Throngs of visitors come to the city and its environs, especially in summer, and make it their headquarters while exploring the clear streams, green hills, and clean orchard land. When the harvest opens in late August there is an influx of fruit pickers; and trucks, filled with fresh fruit travel to warehouse and cannery, leaving behind the fragrant odor of ripened apples and pears.
Itinerant workers pour into Hood River at the opening of the fruit gathering season. Boys seeking adventure or the chance to earn a few dollars to help them through school, young women trying to get away from the humdrum of home, drift in and soon find a place in the busy crew of harvesters. Roaming families packed in old jalopies trundle up the steep streets toward the upper valley, following the fruit from crop to crop. Pinched little faces showing the lack of food peer from the torn curtains of cars; young bodies covered with ragged clothing huddle among tubs, washboards, and camping plunder. Groups of Hawaiian and Filipino boys, eager to please and learn American ways, labor industriously and make their evening camp a scene of pleasure with the ukuleles and lilting native songs.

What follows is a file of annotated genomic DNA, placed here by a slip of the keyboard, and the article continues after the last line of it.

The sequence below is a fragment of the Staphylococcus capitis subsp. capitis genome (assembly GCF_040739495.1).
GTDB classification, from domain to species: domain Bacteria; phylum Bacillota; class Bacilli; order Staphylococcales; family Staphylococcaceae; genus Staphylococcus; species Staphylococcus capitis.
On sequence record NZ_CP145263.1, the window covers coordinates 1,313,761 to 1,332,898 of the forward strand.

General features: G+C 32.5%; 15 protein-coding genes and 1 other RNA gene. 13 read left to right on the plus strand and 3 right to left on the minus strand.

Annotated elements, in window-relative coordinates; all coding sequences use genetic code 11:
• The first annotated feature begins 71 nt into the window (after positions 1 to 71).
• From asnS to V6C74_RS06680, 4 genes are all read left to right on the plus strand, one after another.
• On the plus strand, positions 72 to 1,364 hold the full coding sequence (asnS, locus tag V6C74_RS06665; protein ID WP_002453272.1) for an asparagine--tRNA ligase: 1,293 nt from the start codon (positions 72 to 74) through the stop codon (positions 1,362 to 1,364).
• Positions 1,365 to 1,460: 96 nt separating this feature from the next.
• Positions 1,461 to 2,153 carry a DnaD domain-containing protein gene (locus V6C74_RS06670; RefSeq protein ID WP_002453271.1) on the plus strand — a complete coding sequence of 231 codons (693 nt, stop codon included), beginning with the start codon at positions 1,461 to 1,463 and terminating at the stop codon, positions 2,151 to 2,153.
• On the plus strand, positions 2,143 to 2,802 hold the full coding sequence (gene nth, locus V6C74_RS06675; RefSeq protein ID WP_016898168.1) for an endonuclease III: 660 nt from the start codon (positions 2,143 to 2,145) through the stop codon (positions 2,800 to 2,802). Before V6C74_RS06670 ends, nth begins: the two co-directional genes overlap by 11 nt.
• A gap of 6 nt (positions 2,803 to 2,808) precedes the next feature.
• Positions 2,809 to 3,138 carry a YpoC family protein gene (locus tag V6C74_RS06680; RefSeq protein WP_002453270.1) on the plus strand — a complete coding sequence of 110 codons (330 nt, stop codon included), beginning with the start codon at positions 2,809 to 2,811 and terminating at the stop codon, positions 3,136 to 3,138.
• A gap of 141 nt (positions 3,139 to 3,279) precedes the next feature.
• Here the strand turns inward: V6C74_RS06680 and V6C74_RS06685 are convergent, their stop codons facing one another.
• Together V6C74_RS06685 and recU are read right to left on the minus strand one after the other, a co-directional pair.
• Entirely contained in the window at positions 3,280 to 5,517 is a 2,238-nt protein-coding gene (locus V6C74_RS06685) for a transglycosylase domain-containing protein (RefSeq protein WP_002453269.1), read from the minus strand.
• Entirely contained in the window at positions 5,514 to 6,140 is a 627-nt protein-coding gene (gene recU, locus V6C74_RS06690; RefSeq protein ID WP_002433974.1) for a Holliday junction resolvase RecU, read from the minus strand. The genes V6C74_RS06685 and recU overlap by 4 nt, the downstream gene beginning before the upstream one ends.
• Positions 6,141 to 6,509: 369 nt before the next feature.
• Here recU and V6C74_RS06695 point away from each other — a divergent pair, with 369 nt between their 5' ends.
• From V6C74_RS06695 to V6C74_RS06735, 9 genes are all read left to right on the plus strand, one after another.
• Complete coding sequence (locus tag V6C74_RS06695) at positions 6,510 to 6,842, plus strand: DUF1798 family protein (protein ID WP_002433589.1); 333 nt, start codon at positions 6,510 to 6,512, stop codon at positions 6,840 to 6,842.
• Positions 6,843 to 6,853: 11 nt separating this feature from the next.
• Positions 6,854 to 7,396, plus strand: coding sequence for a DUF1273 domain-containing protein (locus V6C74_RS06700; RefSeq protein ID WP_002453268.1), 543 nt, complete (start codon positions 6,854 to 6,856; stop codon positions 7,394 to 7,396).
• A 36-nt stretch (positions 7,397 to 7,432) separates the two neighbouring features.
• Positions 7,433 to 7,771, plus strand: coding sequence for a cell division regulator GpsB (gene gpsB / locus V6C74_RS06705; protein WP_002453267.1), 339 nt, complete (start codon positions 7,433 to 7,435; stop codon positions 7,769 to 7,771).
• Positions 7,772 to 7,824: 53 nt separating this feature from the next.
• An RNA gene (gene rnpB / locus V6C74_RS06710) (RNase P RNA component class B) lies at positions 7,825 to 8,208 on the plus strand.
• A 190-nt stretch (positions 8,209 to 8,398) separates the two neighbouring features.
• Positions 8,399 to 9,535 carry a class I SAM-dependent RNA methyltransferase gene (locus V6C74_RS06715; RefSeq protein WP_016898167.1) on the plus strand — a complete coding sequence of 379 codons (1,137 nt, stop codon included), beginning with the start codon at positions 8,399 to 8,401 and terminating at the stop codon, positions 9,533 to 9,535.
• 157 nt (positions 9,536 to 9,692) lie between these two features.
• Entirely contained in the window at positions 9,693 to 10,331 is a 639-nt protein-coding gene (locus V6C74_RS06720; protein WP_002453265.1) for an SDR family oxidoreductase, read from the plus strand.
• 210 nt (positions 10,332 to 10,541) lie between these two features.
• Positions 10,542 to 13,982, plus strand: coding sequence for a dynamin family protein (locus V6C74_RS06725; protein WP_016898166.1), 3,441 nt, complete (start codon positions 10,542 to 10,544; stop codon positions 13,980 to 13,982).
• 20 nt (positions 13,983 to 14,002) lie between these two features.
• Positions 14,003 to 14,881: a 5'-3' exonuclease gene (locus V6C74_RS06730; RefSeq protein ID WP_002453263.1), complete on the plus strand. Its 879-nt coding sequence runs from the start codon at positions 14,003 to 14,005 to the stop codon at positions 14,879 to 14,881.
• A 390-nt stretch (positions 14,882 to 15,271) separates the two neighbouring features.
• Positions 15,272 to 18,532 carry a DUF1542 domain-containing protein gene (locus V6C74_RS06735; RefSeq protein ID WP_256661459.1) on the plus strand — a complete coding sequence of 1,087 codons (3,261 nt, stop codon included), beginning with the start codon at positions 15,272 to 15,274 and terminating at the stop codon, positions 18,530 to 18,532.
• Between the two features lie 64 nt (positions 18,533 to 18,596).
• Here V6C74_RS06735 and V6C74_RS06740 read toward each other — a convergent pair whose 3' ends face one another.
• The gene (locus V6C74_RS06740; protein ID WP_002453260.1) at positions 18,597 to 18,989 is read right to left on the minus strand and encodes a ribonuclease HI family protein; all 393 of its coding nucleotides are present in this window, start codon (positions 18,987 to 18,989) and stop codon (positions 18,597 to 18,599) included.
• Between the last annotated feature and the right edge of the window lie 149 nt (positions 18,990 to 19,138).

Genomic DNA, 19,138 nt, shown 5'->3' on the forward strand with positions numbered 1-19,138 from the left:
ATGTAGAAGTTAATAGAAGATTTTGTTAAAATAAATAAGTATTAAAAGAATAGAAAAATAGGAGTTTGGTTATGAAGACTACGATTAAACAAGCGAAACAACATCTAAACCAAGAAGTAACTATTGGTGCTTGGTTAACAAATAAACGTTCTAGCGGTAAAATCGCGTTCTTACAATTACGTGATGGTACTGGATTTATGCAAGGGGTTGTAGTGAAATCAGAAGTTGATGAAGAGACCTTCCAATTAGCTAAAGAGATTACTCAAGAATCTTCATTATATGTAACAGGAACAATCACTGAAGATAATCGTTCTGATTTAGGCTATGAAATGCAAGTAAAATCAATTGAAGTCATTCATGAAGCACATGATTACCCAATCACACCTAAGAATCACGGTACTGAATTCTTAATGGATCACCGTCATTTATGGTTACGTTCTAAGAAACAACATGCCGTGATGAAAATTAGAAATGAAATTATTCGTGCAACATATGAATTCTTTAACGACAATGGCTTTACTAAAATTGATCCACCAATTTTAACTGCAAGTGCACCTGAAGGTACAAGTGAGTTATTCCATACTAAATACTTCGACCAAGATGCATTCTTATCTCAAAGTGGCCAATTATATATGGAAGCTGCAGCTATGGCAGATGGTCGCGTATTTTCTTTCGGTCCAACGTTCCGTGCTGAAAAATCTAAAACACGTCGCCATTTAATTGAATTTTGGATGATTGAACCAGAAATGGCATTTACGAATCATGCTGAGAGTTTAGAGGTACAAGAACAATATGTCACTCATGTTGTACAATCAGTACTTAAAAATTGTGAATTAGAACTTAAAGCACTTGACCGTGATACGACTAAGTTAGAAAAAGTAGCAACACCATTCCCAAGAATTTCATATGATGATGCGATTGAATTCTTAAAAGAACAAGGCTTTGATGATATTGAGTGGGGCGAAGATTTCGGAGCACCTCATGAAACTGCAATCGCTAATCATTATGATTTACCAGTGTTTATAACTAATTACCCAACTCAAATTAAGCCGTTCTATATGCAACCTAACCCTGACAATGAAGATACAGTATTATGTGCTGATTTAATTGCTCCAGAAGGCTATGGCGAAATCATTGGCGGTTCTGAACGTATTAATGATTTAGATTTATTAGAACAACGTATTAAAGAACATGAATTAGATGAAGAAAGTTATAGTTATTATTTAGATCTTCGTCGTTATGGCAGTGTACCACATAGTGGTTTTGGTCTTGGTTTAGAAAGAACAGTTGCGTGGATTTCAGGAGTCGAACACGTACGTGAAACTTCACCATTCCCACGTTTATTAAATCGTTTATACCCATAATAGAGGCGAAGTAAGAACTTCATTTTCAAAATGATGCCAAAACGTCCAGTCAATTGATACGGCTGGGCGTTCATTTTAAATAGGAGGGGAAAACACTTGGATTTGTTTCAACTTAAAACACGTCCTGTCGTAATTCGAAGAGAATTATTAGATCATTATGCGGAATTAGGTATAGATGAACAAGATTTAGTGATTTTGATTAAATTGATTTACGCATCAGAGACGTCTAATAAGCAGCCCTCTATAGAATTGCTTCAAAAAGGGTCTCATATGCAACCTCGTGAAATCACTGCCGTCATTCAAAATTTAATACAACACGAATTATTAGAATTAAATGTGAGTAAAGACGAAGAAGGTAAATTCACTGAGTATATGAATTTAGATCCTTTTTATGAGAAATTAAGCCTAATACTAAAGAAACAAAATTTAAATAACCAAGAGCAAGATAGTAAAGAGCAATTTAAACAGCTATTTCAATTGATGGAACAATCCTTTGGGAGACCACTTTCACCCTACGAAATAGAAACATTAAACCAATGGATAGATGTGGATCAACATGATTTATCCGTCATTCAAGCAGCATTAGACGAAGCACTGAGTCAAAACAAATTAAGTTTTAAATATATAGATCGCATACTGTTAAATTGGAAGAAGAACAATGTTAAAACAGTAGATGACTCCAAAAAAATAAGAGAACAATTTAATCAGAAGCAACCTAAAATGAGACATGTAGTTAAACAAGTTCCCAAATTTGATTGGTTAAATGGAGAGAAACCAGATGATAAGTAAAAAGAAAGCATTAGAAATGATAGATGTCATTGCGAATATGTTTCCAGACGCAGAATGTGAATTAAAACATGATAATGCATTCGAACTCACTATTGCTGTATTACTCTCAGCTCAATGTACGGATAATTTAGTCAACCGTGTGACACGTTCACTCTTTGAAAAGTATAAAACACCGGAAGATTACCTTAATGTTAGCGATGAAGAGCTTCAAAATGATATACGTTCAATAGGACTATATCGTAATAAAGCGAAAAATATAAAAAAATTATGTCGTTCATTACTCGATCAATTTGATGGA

When the strawberries ripen in June many Indians come into the valley from the Warm Springs Reservation to gather the fruit, and remain through the loganberry and raspberry season. For generations, Indian women have been adept at gathering olallies. While the men idle and smoke, the women and children toil in the sun, deftly harvesting the red berries. It is a common occurrence to see the Indian women with papooses strapped to their backs stooping along the rows. However, the Indians are not attracted to picking fruit that grows on trees; they leave the gathering of apples and pears to white people.